Sony explores futuristic ideas on product longevity

Sustainable consumption is at the core of a new futuristic technology concept from Sony which looks to transform our relationships with the products we buy.

Working in tandem with Forum for the Future, Sony has brainstormed new ways in which society can adapt to the increasing threat of resource scarcity. Its Futurescapes project centres around four themes – products, places, platforms, and philosophies, all of which could help inspire a more sustainable future.

One of the concepts is Wandular which explores how to promote product longevity in the move towards a circular economy where business models evolve to become more service-based.

According to Sony’s development partner for the concept, Engage by Design, the idea is that instead of constantly upgrading a product or gadget, consumers could purchase a single device that would evolve with them over a lifetime by increasing in emotional and personal value.

Speaking to edie, Engage by Design’s founder Rodrigo Bautisa said it was about connecting with products in a more meaningful way.

“We need to make things that have a longer life. For this, they need to be multi-functional, modular, beautiful and personalised,” he said.

“So instead of getting another free phone everytime you upgrade, it allows the user to have a stronger relationship with their existing phone and attach some meaning to it, like you would as a child with a teddy bear.”

Eventually, he added, this could have a significant impact on reducing the amount of waste generated such as disposable electronics as consumers become more aware of their surroundings and relationships to artifacts.

“It will hopefully diminish both consumption and production. Wandular is about making technology more human and mitigating consumer behaviour for wanting new stuff through the use of emotionally durable design and cloud service trends,” he explained.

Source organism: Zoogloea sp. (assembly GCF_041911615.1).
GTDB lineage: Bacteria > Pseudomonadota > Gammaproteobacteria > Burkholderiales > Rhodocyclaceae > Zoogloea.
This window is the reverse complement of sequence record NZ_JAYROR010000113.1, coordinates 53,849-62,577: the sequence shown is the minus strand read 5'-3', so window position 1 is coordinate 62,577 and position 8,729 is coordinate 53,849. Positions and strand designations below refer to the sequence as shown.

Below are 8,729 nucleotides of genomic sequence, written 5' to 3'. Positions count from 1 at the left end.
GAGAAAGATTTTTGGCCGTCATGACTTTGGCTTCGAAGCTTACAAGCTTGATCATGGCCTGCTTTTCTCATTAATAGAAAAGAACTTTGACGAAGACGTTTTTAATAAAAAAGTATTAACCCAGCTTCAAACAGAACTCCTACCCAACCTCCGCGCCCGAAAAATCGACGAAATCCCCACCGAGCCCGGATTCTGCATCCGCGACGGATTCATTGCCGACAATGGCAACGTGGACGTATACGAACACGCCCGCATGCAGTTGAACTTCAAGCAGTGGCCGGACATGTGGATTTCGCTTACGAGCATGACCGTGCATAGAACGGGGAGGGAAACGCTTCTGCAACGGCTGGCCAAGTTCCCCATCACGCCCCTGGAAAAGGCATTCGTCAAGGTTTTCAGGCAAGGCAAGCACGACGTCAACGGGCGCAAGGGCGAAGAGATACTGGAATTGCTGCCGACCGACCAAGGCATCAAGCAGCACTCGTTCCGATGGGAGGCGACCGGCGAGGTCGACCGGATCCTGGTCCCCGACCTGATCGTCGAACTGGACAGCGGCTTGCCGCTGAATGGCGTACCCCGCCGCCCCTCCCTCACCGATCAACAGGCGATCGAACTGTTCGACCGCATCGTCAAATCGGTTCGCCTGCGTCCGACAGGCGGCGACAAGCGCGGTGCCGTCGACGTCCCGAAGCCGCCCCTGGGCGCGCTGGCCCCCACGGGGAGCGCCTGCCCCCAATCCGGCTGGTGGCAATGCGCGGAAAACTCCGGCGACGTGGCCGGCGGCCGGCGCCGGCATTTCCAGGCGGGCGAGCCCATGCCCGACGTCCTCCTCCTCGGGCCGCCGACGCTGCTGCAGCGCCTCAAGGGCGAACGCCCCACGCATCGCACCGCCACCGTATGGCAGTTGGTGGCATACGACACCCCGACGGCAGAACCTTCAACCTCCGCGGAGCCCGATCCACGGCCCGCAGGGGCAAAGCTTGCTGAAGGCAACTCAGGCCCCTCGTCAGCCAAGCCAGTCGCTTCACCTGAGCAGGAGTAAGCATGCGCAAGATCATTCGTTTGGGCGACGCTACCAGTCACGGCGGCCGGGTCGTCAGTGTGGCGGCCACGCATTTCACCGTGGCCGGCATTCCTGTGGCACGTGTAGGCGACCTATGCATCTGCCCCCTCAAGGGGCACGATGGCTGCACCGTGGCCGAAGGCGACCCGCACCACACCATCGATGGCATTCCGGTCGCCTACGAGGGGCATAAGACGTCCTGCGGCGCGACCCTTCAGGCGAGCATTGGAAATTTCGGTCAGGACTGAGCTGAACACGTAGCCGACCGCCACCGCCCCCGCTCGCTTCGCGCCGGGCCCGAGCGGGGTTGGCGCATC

According to Sony Europe’s general manager for sustainability, Esther Maughan Mclachlan, the aim of Futurescapes was to model a more collaborative approach for sustainability and engage with consumers and the wider world on green issues in a creative way.

“We deliberately chose the futures frame as it was the most emotional and intriguing way to engage – we said ‘lets have fun, be imaginative, be creative’,” she told edie.

In the process, Sony ended up connecting with an eclectic range of stakeholders including citizenship leaders, robot designers and deep space experts.

“No one company can solve this [sustainability] problem by themselves. We are now looking for ways to take this forward, we want to continue this conversation,” Mclachlan said.

She stressed that the Wandular project was not about developing “short-term product line-ups” but hoped that the thinking around the concept would influence Sony’s corporate strategy going forward.

“We want our products and the way consumers use those products to be emotionally engaging and deliver a rich experience,” she added.

Maxine Perella

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